Thousands of children and parents filled Barton Hall on Saturday to participate in the tenth annual Cabin Fever Festival– a fundraising event for childcare agencies in the Ithaca area.
The Festival allows parents and children to share a day of family oriented fun together, said event coordinator Janine Harrison.
“We have a carnival, amusement activities, arts and crafts, and we also serve lunch,” added
All proceeds from the event go to local childcare service agencies such as the Ithaca Community Childcare Center– a not-for-profit corporation established in 1975.
According to the Center’s Website its mission is to “provide excellent child care for families of diverse backgrounds and to advocate for children, families, and the child care profession.” The funds obtained from this event help the Center and others like it accomplish these goals.
“The money goes to a coalition of 5 childcare programs. The agencies decided to come together and raise funds like the United Way. That way, instead of having 30 bake sales, they just have this one big event that brings in more proceeds,” said Harrison.
Last year, each childcare center got about $5000.
“The money is used to purchase things like playground and office equipment for the centers,” said Harrison.
As many as 600 volunteers from the Ithaca and Cornell community were involved in putting the festival together. University organizations like the Cornell Tradition, sports, sororities, and fraternities volunteered time toward the cause, said Harrison.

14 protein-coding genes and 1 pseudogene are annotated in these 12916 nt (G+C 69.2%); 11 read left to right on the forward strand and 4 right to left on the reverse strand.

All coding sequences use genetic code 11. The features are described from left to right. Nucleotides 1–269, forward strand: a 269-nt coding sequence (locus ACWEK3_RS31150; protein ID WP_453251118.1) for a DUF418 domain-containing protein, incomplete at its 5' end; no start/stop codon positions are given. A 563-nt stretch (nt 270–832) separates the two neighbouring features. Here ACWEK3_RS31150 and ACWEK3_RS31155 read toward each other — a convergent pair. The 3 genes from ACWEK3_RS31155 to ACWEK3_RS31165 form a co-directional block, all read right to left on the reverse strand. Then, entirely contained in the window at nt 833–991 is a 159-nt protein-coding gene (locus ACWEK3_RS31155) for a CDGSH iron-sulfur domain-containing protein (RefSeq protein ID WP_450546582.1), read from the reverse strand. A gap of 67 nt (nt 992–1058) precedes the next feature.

“It’s a really nice way to help out and work with kids,” said Krisha Cerilli ’02 of the Golden Key senior honor society. Cerilli, assisting in the spin art booth, has participated in the festival since her freshman year.
“We are indebted to community relations,” said Harrison referring to various elements of the Cornell and Ithaca communities. “This assistance includes things like the use of Barton and traffic management,” added Harrison.
Additionally, the event had local corporate sponsors such as The Ithaca Journal, Tompkins Trust Company, and Wegmans.
“It’s a lot of fun. We have three children we bring every year,” said Joyce Wigstem.
When asked what was his favorite part of the festival, George Wigstem, 9, said it was the games. Hayley Wigstem, 5, agreed. This is the Wigstems’ fifth year in attendance.
Face painting, carnival style games, and a moonwalk– an inflatable room for jumping and bouncing– were
among the main attractions. Performers, such as dancers and magicians, also captivated audiences. The event, complemented this year by warm temperatures, usually draws about 5000 people.
Archived article by Philip Lane